11 December, 2023

Bureau of Meteorology forecasts warm summer

The Bureau of Meteorology's summer long-range forecast shows a high chance of warmer than usual days and nights across Australia, below average rainfall likely for much of the tropics and Western Australia, and a more neutral rainfall signal for the rest of the continent

Bureau of Meteorology forecasts warm summer - feature photo

After a drier than usual spring and winter for much of Australia, the more neutral summer rainfall forecast outside of the tropics may mean summer rainfall is closer to average for those areas.

Bureau of Meteorology national manager for climate services, Dr Karl Braganza, said forecasts leading into summer started to suggest the chance of average rainfall for large areas of eastern Australia.

“The forecasts suggested the chance of average rainfall for parts of the east towards the end of spring and early summer, and we have seen some decent rainfall in November to finish off the spring season,” he said.

“Compared to outlooks issued mid-year, the dry signal has continued to ease across the eastern half of the continent outside of the tropics.”

This summer there’s an increased risk of extreme heat, heatwaves, bushfire weather and marine heatwaves. Most of the continent has an increased chance of unusually high temperatures possibly in the top 20 per cent of records for this time of year.

El Niño is predicted to continue over summer when its influence varies across the continent.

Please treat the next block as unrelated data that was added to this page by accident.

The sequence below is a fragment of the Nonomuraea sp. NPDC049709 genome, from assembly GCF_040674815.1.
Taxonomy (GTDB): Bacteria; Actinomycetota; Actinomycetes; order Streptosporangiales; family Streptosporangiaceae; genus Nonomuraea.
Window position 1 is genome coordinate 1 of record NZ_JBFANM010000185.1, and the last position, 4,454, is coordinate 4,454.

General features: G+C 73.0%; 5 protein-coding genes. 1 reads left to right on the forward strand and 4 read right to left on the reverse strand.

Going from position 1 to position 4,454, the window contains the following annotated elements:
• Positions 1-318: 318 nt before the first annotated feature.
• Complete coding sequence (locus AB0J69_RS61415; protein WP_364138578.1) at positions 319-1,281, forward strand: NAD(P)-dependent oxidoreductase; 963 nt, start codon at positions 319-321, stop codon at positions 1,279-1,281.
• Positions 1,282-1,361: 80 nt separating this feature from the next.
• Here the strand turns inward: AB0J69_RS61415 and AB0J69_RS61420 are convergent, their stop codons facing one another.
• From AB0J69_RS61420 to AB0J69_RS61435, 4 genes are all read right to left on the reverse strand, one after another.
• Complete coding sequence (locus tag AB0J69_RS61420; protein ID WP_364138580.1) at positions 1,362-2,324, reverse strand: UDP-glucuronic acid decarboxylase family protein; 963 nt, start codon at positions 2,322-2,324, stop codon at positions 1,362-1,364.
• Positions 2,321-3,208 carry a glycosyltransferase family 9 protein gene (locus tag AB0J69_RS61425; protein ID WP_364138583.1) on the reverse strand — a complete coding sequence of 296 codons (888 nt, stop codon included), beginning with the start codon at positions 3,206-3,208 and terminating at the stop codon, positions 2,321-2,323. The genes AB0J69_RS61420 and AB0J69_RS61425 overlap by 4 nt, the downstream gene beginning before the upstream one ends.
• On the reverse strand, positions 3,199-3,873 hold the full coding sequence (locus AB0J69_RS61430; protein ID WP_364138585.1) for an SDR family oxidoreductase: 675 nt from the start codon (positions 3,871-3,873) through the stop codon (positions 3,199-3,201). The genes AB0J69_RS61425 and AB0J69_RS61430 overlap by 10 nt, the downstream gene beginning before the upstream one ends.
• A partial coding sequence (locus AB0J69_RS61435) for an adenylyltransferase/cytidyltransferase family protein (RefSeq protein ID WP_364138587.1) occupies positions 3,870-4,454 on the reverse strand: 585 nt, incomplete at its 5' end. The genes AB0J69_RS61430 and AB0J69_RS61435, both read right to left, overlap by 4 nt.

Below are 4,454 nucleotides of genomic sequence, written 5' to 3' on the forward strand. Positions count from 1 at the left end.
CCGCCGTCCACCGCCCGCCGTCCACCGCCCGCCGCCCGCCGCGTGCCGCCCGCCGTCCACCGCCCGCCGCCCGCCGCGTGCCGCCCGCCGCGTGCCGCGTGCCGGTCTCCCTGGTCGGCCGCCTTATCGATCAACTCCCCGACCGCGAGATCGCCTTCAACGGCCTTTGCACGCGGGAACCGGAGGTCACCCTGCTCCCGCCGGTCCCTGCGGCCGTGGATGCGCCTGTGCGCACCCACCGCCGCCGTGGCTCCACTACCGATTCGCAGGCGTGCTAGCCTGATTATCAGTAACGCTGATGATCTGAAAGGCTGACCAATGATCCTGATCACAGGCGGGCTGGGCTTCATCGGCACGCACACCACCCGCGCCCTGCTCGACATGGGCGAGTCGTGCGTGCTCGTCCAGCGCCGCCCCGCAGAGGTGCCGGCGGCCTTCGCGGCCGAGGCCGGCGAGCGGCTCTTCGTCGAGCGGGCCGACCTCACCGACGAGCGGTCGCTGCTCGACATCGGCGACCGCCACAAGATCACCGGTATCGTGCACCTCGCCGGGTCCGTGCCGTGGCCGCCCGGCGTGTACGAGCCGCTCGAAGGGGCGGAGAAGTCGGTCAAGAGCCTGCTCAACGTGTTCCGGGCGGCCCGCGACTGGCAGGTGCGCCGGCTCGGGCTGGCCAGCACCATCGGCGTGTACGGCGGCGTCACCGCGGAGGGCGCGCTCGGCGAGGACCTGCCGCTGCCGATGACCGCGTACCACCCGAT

“El Niño is typically associated with a drier than average wet season in parts of Australia’s tropical north while its influence on rainfall over southern parts of Australia wanes over summer,” Dr Braganza said.

“Dry and warm conditions over much of spring along with the warm summer forecast is still contributing to an elevated fire risk this summer, and we have already seen significant fire activity.

“This summer all communities are urged to prepare for bushfire and monitor local conditions.”

Australia’s fire agencies have identified an increased risk of fire this summer for most of Queensland.

Despite the widespread storms in the second half of November, Australia’s overall spring rainfall is tracking to be around 23 per cent below average.

Much of Australia has experienced a drier and warmer spring than usual, which is typical of El Niño and positive Indian Ocean Dipole events.


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